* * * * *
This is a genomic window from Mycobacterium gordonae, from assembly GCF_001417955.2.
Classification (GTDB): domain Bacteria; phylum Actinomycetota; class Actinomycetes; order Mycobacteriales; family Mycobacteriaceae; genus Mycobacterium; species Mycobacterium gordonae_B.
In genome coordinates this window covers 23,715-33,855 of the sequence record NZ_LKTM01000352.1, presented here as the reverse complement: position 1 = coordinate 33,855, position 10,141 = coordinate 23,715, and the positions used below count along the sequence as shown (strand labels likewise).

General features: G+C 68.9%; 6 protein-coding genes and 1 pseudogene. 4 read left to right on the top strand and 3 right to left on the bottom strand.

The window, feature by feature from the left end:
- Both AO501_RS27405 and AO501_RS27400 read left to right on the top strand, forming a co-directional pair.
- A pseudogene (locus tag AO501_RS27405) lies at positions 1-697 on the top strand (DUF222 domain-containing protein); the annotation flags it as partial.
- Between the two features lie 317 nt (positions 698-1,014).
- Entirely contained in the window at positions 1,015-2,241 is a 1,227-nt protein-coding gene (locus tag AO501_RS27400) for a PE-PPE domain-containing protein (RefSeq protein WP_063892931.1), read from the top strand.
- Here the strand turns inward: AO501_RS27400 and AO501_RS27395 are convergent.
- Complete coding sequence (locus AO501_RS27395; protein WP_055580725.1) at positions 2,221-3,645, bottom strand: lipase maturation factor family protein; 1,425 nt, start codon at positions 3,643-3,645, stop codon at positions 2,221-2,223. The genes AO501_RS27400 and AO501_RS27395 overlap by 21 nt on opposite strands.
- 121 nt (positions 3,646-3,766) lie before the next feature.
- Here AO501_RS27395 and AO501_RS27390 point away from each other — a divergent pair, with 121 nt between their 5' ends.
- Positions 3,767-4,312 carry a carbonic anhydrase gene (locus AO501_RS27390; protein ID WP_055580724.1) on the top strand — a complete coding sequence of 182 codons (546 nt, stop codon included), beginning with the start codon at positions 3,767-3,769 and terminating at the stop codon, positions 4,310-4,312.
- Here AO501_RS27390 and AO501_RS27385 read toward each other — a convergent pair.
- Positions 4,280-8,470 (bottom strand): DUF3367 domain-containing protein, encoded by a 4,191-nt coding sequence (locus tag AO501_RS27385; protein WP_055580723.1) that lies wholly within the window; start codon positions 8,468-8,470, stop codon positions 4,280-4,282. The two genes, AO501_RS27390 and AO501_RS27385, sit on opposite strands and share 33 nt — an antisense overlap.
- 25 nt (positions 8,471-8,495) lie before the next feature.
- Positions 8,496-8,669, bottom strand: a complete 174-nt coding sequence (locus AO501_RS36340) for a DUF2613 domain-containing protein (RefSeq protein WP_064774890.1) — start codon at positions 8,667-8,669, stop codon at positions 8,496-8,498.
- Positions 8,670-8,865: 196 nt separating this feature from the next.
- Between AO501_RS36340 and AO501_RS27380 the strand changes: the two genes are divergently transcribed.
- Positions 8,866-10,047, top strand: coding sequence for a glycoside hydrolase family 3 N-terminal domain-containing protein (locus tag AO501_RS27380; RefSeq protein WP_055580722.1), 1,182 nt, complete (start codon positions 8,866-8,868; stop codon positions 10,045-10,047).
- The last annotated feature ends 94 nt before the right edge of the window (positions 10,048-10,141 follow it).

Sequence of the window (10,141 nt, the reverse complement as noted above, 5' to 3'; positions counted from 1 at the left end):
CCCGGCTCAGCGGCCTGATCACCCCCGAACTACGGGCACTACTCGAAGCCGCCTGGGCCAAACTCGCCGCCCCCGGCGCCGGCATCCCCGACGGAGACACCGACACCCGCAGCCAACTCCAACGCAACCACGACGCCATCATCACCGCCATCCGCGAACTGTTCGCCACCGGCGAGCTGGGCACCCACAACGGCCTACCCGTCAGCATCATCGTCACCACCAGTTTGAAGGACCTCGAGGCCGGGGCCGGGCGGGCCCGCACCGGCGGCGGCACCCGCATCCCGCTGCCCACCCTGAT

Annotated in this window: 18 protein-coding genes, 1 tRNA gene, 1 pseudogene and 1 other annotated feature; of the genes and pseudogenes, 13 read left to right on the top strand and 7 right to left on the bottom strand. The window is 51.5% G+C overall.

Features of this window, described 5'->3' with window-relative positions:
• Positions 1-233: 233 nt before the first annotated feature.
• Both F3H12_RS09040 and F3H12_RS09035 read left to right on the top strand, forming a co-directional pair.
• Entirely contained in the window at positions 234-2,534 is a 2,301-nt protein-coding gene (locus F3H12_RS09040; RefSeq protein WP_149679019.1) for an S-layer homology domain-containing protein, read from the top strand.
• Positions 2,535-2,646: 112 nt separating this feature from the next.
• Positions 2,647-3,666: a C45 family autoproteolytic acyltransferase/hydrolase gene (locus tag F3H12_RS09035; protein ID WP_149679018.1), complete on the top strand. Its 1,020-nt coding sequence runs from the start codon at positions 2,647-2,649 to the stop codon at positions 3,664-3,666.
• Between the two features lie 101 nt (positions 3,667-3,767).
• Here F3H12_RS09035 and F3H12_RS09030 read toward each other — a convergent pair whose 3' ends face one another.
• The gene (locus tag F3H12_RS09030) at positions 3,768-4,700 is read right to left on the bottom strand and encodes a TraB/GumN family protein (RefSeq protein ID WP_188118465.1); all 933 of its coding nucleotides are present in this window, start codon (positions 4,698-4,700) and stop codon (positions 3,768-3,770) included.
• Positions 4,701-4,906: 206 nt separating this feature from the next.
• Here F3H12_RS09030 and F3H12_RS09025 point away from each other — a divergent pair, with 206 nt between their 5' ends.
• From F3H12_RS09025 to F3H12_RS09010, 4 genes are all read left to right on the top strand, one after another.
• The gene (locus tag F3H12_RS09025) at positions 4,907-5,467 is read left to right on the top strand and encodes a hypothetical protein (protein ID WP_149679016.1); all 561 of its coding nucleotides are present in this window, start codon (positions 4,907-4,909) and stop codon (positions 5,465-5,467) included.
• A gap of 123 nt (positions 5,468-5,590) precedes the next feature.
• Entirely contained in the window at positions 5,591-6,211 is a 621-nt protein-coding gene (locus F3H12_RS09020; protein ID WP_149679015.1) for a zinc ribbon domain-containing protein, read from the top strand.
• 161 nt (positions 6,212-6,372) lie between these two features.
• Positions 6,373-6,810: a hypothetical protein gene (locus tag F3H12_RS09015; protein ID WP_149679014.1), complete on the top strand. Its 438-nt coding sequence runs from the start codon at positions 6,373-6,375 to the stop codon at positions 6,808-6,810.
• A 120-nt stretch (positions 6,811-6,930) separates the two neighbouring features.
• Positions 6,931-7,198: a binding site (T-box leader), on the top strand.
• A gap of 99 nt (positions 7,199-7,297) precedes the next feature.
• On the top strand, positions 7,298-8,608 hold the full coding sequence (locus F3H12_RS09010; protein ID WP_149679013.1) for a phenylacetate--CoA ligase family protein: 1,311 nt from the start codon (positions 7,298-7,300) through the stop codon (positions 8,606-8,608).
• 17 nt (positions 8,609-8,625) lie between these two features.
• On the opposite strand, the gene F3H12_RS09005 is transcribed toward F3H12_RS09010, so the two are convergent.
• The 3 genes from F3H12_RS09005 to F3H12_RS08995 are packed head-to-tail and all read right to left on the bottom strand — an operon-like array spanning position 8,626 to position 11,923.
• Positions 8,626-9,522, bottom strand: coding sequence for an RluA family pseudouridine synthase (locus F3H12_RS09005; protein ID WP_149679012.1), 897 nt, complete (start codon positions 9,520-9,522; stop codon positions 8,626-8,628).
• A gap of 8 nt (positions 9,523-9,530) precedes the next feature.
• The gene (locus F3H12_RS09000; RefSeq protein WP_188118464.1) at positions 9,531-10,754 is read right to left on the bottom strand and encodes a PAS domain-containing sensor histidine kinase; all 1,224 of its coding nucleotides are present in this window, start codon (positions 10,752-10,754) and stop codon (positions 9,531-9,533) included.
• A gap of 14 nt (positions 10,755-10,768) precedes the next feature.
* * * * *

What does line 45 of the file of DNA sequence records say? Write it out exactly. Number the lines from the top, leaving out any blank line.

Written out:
• A gap of 99 nt (positions 7,199-7,297) precedes the next feature.